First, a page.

Birth Talk

As I have referenced several times before I have a special interest in the language of birth. That is part of the reason my blog/business is so-named—because is it is a blog that “talks birth” (as in, “let’s get together and talk birth!”), but also because the way you talk about birth matters. I have also referenced before that it was originally going to be called Birth Talk, but when I went to get the gmail address, it was already taken (by a childbirth educator I coincidentally later came to know!). I’ve come to really “bond” with my Talk Birth name and now “birth talk” sounds slightly odd to me (though “talk birth” is really the odder phrasing).

A couple of months ago, I read an interesting article by Debra Bingham about Taking Birth Back. It it, she asks you to consider–when talking about birth–how your basic assumptions affect your discourse (the way you talk about birth):

1. Does your discourse include stories about the power of women?
2. Or do the stories shift the locus of control away from women and their bodies to other authority figures such as nurses, physicians, or machines?
3. Does your discourse assume that women are physiologically capable of giving birth and nourishing their own children?
4. Or does your discourse assume that women’s bodies are fundamentally flawed and in need of medical attention and intervention?

I am frequently attempting to shift the locus of control from “authority” figures back to women–it is shocking to me how ingrained the terminology is about medical care providers (even midwives!), “letting” someone do something, etc.

And, an enormous part of my life revolves around stories about the power of women, so I think I have that one down 😉

The prevailing social discourse about birth assumes a locus of control external to the woman and you rarely hear stories about the “power of women” amongst the general public or mainstream media. Ditto for the assumption of women’s bodies as fundamentally flawed, except replace “rarely” with “frequently.” These messages are so dominating that I think it is hard for women to really “hear” positive birth talk–it seems like a “joyful birth” must be a myth or impossible. Likewise, when a woman is striving to keep the birth talk around her positive, it can be very difficult to override the predominately negative messages coming at her from every side. I see this in my classes, “I believe birth is a natural event, etc., etc. BUT….” (followed by a  “I trust my doctor’s judgment and if he wants me to have this GTT test or this extra ultrasound to check my fluid level, etc. I guess I will do it…” comment that contributes to the “climate of doubt” in her life). There are also the woman’s own “inner voices” to contend with—I hypothesize that the loudly-shouted cultural voices about birth contribute a good deal to the “negative voice” in her inner dialog.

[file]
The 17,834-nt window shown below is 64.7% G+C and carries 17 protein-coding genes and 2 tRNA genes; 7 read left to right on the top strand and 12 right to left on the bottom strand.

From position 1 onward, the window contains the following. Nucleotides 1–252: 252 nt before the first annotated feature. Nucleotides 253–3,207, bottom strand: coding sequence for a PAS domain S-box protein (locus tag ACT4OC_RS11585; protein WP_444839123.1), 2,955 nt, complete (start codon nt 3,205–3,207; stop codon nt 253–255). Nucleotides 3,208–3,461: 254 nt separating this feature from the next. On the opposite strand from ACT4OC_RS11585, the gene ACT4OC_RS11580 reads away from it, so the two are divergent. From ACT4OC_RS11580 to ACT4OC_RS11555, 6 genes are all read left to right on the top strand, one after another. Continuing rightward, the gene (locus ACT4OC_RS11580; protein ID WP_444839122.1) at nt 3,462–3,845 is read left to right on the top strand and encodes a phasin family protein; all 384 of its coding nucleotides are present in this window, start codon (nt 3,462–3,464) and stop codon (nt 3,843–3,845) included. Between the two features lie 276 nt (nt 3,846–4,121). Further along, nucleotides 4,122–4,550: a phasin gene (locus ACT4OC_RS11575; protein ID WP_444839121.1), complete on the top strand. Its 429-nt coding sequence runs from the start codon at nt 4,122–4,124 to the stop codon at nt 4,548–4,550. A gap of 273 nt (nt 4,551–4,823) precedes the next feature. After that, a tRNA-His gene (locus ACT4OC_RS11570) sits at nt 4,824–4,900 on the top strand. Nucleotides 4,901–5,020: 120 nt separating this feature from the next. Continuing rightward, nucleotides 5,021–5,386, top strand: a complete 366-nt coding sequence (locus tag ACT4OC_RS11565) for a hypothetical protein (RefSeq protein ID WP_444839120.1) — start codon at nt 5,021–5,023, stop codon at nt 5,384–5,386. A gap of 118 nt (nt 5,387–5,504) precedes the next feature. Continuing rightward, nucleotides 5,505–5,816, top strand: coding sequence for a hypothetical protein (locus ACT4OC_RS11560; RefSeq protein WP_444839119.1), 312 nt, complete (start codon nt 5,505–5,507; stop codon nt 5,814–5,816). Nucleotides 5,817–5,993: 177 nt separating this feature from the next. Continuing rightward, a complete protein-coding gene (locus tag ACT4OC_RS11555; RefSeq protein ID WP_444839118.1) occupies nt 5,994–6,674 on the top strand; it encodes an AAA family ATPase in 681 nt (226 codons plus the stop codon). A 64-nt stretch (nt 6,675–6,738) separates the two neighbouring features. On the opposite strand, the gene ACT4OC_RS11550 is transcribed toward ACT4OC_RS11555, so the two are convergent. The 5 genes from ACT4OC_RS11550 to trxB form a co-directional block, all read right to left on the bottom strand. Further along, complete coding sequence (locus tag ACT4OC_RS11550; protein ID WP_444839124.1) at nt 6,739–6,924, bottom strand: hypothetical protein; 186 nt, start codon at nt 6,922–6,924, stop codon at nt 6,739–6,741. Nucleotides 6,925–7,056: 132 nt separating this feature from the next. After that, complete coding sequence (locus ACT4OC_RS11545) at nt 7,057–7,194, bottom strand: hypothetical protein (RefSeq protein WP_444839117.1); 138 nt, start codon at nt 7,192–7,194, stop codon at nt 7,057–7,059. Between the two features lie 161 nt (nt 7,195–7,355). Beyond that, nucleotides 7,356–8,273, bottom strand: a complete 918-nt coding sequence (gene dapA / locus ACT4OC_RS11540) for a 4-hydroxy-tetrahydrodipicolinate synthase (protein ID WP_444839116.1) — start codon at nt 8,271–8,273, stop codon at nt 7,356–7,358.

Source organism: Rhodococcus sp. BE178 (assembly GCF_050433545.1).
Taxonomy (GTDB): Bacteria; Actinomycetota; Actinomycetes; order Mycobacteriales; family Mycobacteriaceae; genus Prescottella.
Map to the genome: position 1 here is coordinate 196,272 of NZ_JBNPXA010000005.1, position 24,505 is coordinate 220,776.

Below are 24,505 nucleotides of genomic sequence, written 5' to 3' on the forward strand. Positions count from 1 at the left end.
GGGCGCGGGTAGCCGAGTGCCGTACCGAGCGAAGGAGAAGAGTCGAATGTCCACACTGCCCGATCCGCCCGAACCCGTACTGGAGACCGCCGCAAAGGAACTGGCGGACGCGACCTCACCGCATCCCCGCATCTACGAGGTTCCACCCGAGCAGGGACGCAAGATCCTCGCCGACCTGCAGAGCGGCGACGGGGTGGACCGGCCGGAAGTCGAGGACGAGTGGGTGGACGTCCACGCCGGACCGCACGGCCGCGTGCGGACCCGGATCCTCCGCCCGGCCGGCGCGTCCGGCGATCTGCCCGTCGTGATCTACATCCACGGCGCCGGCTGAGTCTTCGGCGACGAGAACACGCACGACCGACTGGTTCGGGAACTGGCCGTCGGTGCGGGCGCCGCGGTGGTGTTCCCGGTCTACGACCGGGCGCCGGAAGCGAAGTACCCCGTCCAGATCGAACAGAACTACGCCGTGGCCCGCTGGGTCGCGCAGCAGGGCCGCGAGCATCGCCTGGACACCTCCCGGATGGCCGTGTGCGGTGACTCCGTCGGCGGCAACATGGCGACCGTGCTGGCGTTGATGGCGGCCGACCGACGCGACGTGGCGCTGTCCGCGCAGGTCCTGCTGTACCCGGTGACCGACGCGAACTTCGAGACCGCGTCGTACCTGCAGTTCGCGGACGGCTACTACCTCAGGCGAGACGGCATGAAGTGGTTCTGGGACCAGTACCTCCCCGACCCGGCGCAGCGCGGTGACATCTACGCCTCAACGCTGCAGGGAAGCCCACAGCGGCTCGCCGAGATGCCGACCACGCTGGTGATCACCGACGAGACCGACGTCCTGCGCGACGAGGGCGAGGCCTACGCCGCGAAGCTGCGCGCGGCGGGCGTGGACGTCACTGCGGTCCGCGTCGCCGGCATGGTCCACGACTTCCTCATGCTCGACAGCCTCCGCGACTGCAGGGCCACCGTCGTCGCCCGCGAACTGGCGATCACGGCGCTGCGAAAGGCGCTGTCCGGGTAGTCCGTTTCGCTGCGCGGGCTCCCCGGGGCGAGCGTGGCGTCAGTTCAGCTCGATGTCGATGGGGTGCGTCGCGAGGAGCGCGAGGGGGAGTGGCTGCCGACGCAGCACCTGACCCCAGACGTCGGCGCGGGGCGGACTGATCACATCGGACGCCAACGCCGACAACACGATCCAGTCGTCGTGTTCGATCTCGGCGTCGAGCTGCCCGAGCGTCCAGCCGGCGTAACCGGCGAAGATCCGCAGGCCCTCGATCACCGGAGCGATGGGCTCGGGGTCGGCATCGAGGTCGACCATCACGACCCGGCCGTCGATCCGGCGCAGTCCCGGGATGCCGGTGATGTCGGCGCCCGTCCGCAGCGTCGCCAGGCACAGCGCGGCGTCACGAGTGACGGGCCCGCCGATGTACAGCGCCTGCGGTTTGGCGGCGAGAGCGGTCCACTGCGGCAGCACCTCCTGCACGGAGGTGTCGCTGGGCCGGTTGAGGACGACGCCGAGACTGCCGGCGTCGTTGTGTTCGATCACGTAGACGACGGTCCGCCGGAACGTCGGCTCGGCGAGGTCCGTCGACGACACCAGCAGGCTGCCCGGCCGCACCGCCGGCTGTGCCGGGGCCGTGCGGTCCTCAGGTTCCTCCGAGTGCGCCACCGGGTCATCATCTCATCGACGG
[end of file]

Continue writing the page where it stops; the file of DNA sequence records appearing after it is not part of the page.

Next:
I don’t know any way to “fix” this  other than to continue “talking birth”–good, healthy, positive, normal, humanistic, natural, joyful birth–as widely and frequently as I can!

6 thoughts on “Birth Talk

  1. I think this is one of the areas in which your typical “birth junkie” or “home birther” or “natural birther” is going to differ from the average woman. As I read birth stories written by women in the two different groups, that’s a subtle difference I pick up on — in the former group, it’s a lot of “I did this… this is how I felt… this is what I did… this is what my birth team did for me…”; and in the latter group, there is a shift — the focus seems to be external — the monitors, the tests, the drugs, “then she broke my water… then they broke down the bed and put my legs in the stirrups… then they counted so I could push…” I don’t know if the average person picks up on that, (especially since I’ve only been able to nebulously define it and pick up on it myself!), but it’s definitely there, even if subtle.

    • I think you’re definitely onto something there, Kathy. Much less “letting” going on in the language of natural birth/homebirth. Since I tend to be surrounded by people who are of this mindset, it is startling to enter the “real world” and realize that this is not that way that 95% of women talk about birth! 😦

      I know I was a bit taken aback when a woman inquired with me about taking birth classes and referred to her first birth as a birth at home “with NO medications”–the language choice didn’t add up to me somehow, which means I’m definitely used to the subtly different language from women who birth at home. I think that was the only time I’d had someone stress the medication-less experience of homebirth.

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